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UN: World way off track to cut carbon emissions to zero by 2050

To achieve net zero emissions by 2050, the world must over the next decade cut carbon emissions by at least 45% below 2010 levels, says UN secretary-general António Guterres.

He was addressing more than 20 ministerial Global Champions at a virtual High-level Dialogue on Energy – the global platform where governments, businesses and others can come together to recommit to more sustainable energy usage.

Guterres emphasised that the world is “way off track” and needs to use the COVID-19 recovery period to build a sustainable economy, driven by renewables. “If we want this energy transition to be just, and to succeed in creating new jobs, a cleaner and healthier environment and a resilient future, developing countries need strong support,” he said.

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In the lead up to an Energy Summit in September, Guterres saw this Dialogue as an opportunity to “accelerate the deployment of renewables globally and ensure that the developing world has access to them”.  

Five Technical Working Groups will prepare a global roadmap to achieve the seventh Sustainable Development Goal (SDG 7) of affordable and clean energy for all by 2030 and net-zero emissions by 2050. As energy consumption accounts for three-quarters of all greenhouse gas emissions, achieving this goal will contribute to addressing the climate crisis. 

In the months ahead, the Global Champion Ministers will galvanise voluntary energy compact commitments towards achieving SDG 7. These voluntary commitments will align with their countries’ plans committing them to increasingly ambitious climate actions, or Nationally Determined Contributions (NDCs) and long-term climate goals under the Paris Agreement.

Recommit to the future

During this transition year, the co-chair of the High-level Dialogue and Special Representative for Sustainable Energy for All upheld the need for bold action so no one is left behind.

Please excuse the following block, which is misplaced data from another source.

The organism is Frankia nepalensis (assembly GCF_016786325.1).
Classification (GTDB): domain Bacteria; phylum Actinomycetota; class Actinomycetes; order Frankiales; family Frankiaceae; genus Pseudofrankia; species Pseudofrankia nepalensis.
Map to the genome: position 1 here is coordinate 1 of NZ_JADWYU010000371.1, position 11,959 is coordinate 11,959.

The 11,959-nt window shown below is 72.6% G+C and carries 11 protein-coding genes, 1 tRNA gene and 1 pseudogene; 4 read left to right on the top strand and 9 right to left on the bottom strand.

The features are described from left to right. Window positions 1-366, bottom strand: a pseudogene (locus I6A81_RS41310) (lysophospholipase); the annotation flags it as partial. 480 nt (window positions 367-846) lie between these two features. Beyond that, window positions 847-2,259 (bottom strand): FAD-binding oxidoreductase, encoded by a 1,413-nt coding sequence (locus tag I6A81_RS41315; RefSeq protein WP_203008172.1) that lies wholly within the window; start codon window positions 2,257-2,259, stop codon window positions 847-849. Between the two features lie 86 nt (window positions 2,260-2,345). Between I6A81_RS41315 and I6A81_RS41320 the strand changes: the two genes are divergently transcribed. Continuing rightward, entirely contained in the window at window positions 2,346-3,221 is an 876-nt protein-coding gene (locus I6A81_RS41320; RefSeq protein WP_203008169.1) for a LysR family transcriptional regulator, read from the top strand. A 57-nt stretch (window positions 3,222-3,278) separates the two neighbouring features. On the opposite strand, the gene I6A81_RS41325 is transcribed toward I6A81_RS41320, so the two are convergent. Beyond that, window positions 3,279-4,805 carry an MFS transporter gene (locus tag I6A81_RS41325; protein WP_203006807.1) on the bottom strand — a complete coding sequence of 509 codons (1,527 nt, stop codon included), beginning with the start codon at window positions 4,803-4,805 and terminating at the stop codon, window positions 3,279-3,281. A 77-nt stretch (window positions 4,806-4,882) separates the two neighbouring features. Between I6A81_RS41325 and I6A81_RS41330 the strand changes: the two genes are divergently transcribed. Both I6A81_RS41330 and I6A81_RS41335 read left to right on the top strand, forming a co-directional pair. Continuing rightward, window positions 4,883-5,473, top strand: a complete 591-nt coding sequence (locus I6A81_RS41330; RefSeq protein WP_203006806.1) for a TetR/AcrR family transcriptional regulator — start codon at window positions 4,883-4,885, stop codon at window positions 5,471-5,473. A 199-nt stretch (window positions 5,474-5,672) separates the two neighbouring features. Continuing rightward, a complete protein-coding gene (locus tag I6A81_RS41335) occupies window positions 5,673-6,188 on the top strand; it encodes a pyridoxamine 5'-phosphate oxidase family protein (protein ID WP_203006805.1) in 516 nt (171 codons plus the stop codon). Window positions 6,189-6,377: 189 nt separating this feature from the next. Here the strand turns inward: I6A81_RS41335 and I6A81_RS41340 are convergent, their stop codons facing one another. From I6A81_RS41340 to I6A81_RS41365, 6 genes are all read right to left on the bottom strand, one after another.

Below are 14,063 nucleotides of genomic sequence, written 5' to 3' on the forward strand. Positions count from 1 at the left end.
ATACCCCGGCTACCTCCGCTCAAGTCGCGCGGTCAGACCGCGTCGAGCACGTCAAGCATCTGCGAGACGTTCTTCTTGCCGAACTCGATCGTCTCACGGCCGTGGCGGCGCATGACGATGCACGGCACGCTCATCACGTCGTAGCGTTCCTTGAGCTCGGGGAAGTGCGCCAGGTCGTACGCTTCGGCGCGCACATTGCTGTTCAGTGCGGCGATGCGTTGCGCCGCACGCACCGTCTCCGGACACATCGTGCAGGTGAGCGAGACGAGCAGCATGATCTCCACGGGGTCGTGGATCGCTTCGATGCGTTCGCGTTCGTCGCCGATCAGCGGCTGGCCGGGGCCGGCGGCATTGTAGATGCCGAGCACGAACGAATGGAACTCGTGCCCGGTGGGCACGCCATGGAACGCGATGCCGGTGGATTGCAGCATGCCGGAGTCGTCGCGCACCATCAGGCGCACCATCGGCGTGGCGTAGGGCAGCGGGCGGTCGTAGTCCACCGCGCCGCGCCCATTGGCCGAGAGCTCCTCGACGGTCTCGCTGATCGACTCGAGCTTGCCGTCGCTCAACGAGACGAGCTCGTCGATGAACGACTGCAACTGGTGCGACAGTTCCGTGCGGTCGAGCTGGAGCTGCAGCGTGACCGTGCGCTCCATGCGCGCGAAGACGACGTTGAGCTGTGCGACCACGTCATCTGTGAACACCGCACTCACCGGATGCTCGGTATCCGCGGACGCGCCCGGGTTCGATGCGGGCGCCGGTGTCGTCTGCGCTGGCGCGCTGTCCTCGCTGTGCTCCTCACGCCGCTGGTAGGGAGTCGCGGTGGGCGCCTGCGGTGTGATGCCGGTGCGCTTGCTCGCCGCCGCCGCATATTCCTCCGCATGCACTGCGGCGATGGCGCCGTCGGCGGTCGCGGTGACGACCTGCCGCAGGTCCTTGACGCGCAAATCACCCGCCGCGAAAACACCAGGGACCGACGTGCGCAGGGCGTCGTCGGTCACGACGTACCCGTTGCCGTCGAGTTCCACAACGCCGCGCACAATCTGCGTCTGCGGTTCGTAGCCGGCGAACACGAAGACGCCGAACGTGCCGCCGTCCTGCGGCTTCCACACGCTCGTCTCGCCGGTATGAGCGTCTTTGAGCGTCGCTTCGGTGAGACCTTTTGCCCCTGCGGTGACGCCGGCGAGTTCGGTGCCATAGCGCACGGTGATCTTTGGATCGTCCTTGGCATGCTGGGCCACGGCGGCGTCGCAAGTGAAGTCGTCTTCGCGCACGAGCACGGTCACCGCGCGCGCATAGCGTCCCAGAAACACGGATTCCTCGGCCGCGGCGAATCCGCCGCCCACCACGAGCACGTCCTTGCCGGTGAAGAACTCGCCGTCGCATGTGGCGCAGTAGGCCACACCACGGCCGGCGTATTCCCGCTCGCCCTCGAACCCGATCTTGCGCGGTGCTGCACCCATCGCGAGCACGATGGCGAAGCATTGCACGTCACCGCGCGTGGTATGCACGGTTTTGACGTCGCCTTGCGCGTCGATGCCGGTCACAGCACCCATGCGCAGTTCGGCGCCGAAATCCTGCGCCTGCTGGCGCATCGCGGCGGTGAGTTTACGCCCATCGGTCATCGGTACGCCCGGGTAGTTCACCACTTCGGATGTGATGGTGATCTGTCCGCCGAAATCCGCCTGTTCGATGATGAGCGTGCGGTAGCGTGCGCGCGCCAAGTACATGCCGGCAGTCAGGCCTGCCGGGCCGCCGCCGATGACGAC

Damilola Ogunbiyi, also a High-Level Champion, commented: “From powering health clinics to creating new jobs, energy is at the heart of a prosperous future for all. Faster progress on SDG 7 will support climate action, allow us to recover better from COVID-19 and achieve our global goals.” 

In addition to environmental impacts, the continued use of solid cooking fuels indoors causes over 1.6 million premature deaths a year, most of them women and children, according to the UN. The global roadmap and energy compacts push transitions away from fossil fuels while helping some 800 million people who have no access to electricity, and nearly three billion who lack clean, modern cooking and heating fuels.  

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Dialogue Secretary-General Liu Zhenmin, who also heads the UN Department of Economic and Social Affairs, said: “The push this year on sustainable energy, leading up to the large-scale commitments we expect to be announced by many stakeholders…should help us take a giant leap towards achieving SDG 7 by the 2030 deadline.”

This year will see a series of UN summits and conferences including the Global Sustainable Transport Conference, the Food Systems Summi, and the key Conference of Parties to the UN Framework Convention on Climate Change in Glasgow (COP 26), that will provide major opportunities to advance the SDGs and the Paris Agreement.

“The year 2021 must be a historic tipping point towards sustainable energy for all,” said Achim Steiner, co-chair of the High-level Dialogue and Administrator of the UN Development Programme (UNDP). 

“As the existential threat of climate change looms, none of us can afford to fail. I urge every country, every organization, every business to become involved by joining an energy compact, a voluntary commitment to scale up sustainable energy,” he added.

Theresa Smith
Theresa Smith is a Content Specialist for ESI Africa.